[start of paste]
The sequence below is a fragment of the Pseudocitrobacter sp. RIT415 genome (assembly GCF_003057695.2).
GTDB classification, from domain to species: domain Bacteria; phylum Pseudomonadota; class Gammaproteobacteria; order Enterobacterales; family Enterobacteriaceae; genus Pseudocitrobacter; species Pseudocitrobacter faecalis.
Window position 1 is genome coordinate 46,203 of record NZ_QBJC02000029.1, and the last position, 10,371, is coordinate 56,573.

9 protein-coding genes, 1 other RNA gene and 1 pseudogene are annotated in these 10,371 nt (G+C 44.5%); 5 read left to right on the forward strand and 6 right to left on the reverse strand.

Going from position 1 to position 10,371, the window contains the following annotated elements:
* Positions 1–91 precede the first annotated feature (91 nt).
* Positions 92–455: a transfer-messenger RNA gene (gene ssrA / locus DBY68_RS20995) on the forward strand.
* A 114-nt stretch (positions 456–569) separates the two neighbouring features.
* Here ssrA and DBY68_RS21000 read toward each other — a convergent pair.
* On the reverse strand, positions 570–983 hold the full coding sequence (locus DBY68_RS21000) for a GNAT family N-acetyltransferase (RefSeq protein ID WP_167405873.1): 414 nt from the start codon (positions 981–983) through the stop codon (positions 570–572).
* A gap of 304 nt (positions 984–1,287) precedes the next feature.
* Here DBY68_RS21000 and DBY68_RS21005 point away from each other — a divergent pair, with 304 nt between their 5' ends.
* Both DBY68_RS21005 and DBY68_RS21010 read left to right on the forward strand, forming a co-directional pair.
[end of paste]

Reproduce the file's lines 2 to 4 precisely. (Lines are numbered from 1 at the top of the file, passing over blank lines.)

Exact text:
GTDB classification, from domain to species: domain Bacteria; phylum Pseudomonadota; class Gammaproteobacteria; order Enterobacterales; family Enterobacteriaceae; genus Pseudocitrobacter; species Pseudocitrobacter faecalis.
Window position 1 is genome coordinate 46,203 of record NZ_QBJC02000029.1, and the last position, 10,371, is coordinate 56,573.

9 protein-coding genes, 1 other RNA gene and 1 pseudogene are annotated in these 10,371 nt (G+C 44.5%); 5 read left to right on the forward strand and 6 right to left on the reverse strand.